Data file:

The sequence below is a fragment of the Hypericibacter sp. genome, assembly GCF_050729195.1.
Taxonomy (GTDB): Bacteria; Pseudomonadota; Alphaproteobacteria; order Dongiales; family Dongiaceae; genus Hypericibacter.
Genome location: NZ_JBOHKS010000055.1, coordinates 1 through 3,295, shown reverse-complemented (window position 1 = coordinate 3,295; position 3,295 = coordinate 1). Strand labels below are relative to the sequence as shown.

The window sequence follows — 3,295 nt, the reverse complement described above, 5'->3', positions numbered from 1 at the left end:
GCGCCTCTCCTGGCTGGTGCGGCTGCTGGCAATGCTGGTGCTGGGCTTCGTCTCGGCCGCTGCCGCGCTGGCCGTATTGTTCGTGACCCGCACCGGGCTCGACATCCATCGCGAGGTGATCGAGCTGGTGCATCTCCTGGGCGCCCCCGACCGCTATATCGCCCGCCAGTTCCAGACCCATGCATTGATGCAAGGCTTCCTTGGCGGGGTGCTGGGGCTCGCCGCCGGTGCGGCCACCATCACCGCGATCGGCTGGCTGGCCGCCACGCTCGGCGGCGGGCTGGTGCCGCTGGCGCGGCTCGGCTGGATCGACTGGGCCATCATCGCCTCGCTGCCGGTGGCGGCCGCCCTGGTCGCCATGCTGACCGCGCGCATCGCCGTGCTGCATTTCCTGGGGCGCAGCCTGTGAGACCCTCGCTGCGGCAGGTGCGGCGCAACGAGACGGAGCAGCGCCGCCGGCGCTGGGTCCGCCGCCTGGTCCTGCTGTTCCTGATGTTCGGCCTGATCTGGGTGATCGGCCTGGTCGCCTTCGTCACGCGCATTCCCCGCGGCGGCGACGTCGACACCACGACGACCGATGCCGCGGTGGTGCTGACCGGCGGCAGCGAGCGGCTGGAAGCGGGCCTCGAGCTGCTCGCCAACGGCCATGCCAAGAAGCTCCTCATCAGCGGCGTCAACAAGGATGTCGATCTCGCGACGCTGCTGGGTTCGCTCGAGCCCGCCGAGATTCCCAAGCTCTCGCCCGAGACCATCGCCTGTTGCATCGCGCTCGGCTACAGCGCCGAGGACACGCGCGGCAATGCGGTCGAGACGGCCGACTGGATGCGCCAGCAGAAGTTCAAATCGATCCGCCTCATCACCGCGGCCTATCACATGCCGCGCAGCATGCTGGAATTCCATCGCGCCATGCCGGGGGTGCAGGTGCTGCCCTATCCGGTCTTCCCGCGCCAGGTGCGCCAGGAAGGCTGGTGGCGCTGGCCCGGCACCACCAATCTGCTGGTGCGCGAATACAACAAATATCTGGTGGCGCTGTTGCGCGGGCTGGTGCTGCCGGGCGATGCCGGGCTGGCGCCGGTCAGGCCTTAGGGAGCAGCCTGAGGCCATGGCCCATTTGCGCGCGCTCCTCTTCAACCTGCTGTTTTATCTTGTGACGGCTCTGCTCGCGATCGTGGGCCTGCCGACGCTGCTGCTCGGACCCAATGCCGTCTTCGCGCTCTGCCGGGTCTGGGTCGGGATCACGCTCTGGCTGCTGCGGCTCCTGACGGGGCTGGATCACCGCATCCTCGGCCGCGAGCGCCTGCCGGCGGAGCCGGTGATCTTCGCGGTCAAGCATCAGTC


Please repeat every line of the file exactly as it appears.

The sequence below is a fragment of the Hypericibacter sp. genome, assembly GCF_050729195.1.
Taxonomy (GTDB): Bacteria; Pseudomonadota; Alphaproteobacteria; order Dongiales; family Dongiaceae; genus Hypericibacter.
Genome location: NZ_JBOHKS010000055.1, coordinates 1 through 3,295, shown reverse-complemented (window position 1 = coordinate 3,295; position 3,295 = coordinate 1). Strand labels below are relative to the sequence as shown.

The window sequence follows — 3,295 nt, the reverse complement described above, 5'->3', positions numbered from 1 at the left end:
GCGCCTCTCCTGGCTGGTGCGGCTGCTGGCAATGCTGGTGCTGGGCTTCGTCTCGGCCGCTGCCGCGCTGGCCGTATTGTTCGTGACCCGCACCGGGCTCGACATCCATCGCGAGGTGATCGAGCTGGTGCATCTCCTGGGCGCCCCCGACCGCTATATCGCCCGCCAGTTCCAGACCCATGCATTGATGCAAGGCTTCCTTGGCGGGGTGCTGGGGCTCGCCGCCGGTGCGGCCACCATCACCGCGATCGGCTGGCTGGCCGCCACGCTCGGCGGCGGGCTGGTGCCGCTGGCGCGGCTCGGCTGGATCGACTGGGCCATCATCGCCTCGCTGCCGGTGGCGGCCGCCCTGGTCGCCATGCTGACCGCGCGCATCGCCGTGCTGCATTTCCTGGGGCGCAGCCTGTGAGACCCTCGCTGCGGCAGGTGCGGCGCAACGAGACGGAGCAGCGCCGCCGGCGCTGGGTCCGCCGCCTGGTCCTGCTGTTCCTGATGTTCGGCCTGATCTGGGTGATCGGCCTGGTCGCCTTCGTCACGCGCATTCCCCGCGGCGGCGACGTCGACACCACGACGACCGATGCCGCGGTGGTGCTGACCGGCGGCAGCGAGCGGCTGGAAGCGGGCCTCGAGCTGCTCGCCAACGGCCATGCCAAGAAGCTCCTCATCAGCGGCGTCAACAAGGATGTCGATCTCGCGACGCTGCTGGGTTCGCTCGAGCCCGCCGAGATTCCCAAGCTCTCGCCCGAGACCATCGCCTGTTGCATCGCGCTCGGCTACAGCGCCGAGGACACGCGCGGCAATGCGGTCGAGACGGCCGACTGGATGCGCCAGCAGAAGTTCAAATCGATCCGCCTCATCACCGCGGCCTATCACATGCCGCGCAGCATGCTGGAATTCCATCGCGCCATGCCGGGGGTGCAGGTGCTGCCCTATCCGGTCTTCCCGCGCCAGGTGCGCCAGGAAGGCTGGTGGCGCTGGCCCGGCACCACCAATCTGCTGGTGCGCGAATACAACAAATATCTGGTGGCGCTGTTGCGCGGGCTGGTGCTGCCGGGCGATGCCGGGCTGGCGCCGGTCAGGCCTTAGGGAGCAGCCTGAGGCCATGGCCCATTTGCGCGCGCTCCTCTTCAACCTGCTGTTTTATCTTGTGACGGCTCTGCTCGCGATCGTGGGCCTGCCGACGCTGCTGCTCGGACCCAATGCCGTCTTCGCGCTCTGCCGGGTCTGGGTCGGGATCACGCTCTGGCTGCTGCGGCTCCTGACGGGGCTGGATCACCGCATCCTCGGCCGCGAGCGCCTGCCGGCGGAGCCGGTGATCTTCGCGGTCAAGCATCAGTC